A North East solicitor who designed a “tax mitigation” scheme which left the taxpayer with a potential £1.6m loss has walked free from court.
Malcolm Graham used a falsified document from leading London tax barrister Conrad McDonnell to induce clients into his Gateshead firm, SFM Legal Ltd.
Once there he offered them a stamp duty “avoidance scheme” which helped cut the tax bill on properties worth more than £500,000.
Detectives discovered the scheme left HM Revenue and Customs with a £1.6m deficit which officers were forced to recoup from homeowners and property tycoons across the UK.
The schemes also resulted in a £400,000 profit for Graham’s business which he was forced to reimburse. In total the tax ploy saw 280 transactions dupe the public purse out of hundreds of thousands of pounds. Graham’s legal team argued the loss to the Revenue was “zero” because the HMRC had clawed back the cash from all but one of the deals.
In a landmark legal case, father-of-four Graham walked free from court despite admitting seven counts of fraud. Prosecutor Paul Reid told Newcastle Crown Court the case had huge “ramifications” and would spark similar prosecutions across the country.
Suspending a two-year prison sentence for two years, Judge Simon Hickey told Graham: “You are a man who has an impeccable character but that has been lost to you as a former professional man.”
In July 2007 Graham devised a so-called “Stamp Duty Land Tax Mitigation Scheme” which he hoped would cut tax bills. Graham attracted a client base of financial advisors from across the UK after his firm placed adverts in the Sunday Times and the Daily Telegraph.
Leading London tax barrister Conrad McDonnell sent “advice” paperwork which said the proposed scheme “would not work” and could not be used to avoid paying tax. The contents of Mr McDonnell’s advice were altered and used to attract clients who wanted to use SFM’s tax avoidance schemes.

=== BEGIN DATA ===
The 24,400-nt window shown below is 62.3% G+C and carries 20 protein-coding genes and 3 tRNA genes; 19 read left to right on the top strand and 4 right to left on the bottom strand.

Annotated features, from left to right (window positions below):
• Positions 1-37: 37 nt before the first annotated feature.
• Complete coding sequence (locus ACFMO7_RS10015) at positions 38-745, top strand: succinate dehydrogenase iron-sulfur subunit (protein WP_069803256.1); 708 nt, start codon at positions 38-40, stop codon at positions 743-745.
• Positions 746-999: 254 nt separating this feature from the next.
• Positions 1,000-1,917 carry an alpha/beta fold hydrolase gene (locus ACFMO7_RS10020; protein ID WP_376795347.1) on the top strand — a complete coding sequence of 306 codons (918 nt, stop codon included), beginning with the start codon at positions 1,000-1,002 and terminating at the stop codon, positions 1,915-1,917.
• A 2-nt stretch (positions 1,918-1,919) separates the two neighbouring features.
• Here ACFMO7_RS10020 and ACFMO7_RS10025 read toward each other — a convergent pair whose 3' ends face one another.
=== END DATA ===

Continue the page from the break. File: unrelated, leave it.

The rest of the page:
The document was kept under lock and key at Graham’s SFM firm in Gateshead’s Team Valley. Only he was allowed access to the fake document and he told others “not to let the advice out of their sight”.
He even staged seminars in Jesmond Lodge Hotel where he “promoted the services offered by SFM to an invited audience of guests”.
When a client, self-employed estate advisor James Keogh, was told by the HMRC that the scheme didn’t work, he contacted Graham who blamed “shoddy paperwork for the failure of the scheme”.
Mr Keogh contacted Mr McDonnell by phone, a move which Graham claimed had threatened to bring “down the whole pack of cards”.
Howard Godfrey QC, defending Graham, said his client had already suffered a substantial punishment after losing his business and being made bankrupt.
Mr Godfrey told the court Graham was now working as a £40,000-a-year car salesman. He said: “He has already suffered. In 2009 he was struck off as a practicing solicitor and he was also made bankrupt.
“He’s lost his livelihood and he’s a man now without means who works in a sales capacity.” He added: “Mr Graham does not accept that he changed the document himself. It arrived on July 20 2007 when he was on holiday.
“It’s very difficult now to know quite what happened but certainly Mr Graham has always maintained he did not alter the genuine document.”
Mr Graham claimed the schemes offered to clients had not been based on the falsified document. Instead he said the altered document was simply a “puff” to attract clients.
Mr Godfrey said: “The point is that there is no casual link between the altered [barrister’s] opinion and the claims for stamp duty relief.”
Prosecutors dropped two fraud charges against Graham’s brother, David Graham, 34, of The Gardens, Axwell Park.
Graham, of Whickham Lodge Rise in Whickham, entered guilty pleas to seven counts of fraud. Prosecutors said they would lodge a Proceeds of Crime Application in an effort to claw back his ill-gotten gains. He was disqualified from being a company director for five years.